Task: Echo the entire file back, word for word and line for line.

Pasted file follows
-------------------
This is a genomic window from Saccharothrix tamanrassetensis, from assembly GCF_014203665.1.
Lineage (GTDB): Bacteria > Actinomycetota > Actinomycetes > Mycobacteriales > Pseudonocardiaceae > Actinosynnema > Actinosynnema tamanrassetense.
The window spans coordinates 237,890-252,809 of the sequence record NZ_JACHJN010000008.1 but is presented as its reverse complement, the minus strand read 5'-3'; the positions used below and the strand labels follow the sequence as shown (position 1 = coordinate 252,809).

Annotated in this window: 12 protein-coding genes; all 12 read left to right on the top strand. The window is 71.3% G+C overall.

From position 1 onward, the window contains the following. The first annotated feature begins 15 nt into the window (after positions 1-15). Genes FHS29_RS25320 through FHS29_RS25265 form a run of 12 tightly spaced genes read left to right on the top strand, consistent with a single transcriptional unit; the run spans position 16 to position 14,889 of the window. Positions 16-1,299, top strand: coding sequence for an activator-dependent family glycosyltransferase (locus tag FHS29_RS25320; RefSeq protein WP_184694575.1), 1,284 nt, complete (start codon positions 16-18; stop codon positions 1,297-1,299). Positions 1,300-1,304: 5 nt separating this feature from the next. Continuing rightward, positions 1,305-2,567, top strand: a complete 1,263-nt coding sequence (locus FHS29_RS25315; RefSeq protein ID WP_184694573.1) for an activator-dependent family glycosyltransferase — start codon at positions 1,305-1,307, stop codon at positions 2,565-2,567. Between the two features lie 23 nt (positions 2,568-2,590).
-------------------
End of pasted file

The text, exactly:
This is a genomic window from Saccharothrix tamanrassetensis, from assembly GCF_014203665.1.
Lineage (GTDB): Bacteria > Actinomycetota > Actinomycetes > Mycobacteriales > Pseudonocardiaceae > Actinosynnema > Actinosynnema tamanrassetense.
The window spans coordinates 237,890-252,809 of the sequence record NZ_JACHJN010000008.1 but is presented as its reverse complement, the minus strand read 5'-3'; the positions used below and the strand labels follow the sequence as shown (position 1 = coordinate 252,809).

Annotated in this window: 12 protein-coding genes; all 12 read left to right on the top strand. The window is 71.3% G+C overall.

From position 1 onward, the window contains the following. The first annotated feature begins 15 nt into the window (after positions 1-15). Genes FHS29_RS25320 through FHS29_RS25265 form a run of 12 tightly spaced genes read left to right on the top strand, consistent with a single transcriptional unit; the run spans position 16 to position 14,889 of the window. Positions 16-1,299, top strand: coding sequence for an activator-dependent family glycosyltransferase (locus tag FHS29_RS25320; RefSeq protein WP_184694575.1), 1,284 nt, complete (start codon positions 16-18; stop codon positions 1,297-1,299). Positions 1,300-1,304: 5 nt separating this feature from the next. Continuing rightward, positions 1,305-2,567, top strand: a complete 1,263-nt coding sequence (locus FHS29_RS25315; RefSeq protein ID WP_184694573.1) for an activator-dependent family glycosyltransferase — start codon at positions 1,305-1,307, stop codon at positions 2,565-2,567. Between the two features lie 23 nt (positions 2,568-2,590).